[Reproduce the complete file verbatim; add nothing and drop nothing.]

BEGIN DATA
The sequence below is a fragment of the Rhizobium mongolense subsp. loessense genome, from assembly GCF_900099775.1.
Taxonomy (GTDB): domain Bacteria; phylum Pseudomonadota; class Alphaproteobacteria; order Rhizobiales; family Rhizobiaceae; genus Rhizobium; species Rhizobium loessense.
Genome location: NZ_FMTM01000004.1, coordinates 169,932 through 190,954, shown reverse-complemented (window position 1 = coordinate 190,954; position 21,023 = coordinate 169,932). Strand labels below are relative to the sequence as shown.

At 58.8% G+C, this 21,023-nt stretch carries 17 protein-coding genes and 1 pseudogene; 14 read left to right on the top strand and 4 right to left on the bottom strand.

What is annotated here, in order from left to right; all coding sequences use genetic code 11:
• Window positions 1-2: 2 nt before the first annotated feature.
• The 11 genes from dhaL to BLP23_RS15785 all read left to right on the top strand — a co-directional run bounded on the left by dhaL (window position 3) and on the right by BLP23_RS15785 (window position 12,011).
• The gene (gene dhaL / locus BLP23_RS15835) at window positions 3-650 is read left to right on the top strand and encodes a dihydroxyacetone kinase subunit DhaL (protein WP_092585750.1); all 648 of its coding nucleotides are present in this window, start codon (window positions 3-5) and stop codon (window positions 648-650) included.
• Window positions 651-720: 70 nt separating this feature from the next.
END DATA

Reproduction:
The sequence below is a fragment of the Rhizobium mongolense subsp. loessense genome, from assembly GCF_900099775.1.
Taxonomy (GTDB): domain Bacteria; phylum Pseudomonadota; class Alphaproteobacteria; order Rhizobiales; family Rhizobiaceae; genus Rhizobium; species Rhizobium loessense.
Genome location: NZ_FMTM01000004.1, coordinates 169,932 through 190,954, shown reverse-complemented (window position 1 = coordinate 190,954; position 21,023 = coordinate 169,932). Strand labels below are relative to the sequence as shown.

At 58.8% G+C, this 21,023-nt stretch carries 17 protein-coding genes and 1 pseudogene; 14 read left to right on the top strand and 4 right to left on the bottom strand.

What is annotated here, in order from left to right; all coding sequences use genetic code 11:
• Window positions 1-2: 2 nt before the first annotated feature.
• The 11 genes from dhaL to BLP23_RS15785 all read left to right on the top strand — a co-directional run bounded on the left by dhaL (window position 3) and on the right by BLP23_RS15785 (window position 12,011).
• The gene (gene dhaL / locus BLP23_RS15835) at window positions 3-650 is read left to right on the top strand and encodes a dihydroxyacetone kinase subunit DhaL (protein WP_092585750.1); all 648 of its coding nucleotides are present in this window, start codon (window positions 3-5) and stop codon (window positions 648-650) included.
• Window positions 651-720: 70 nt separating this feature from the next.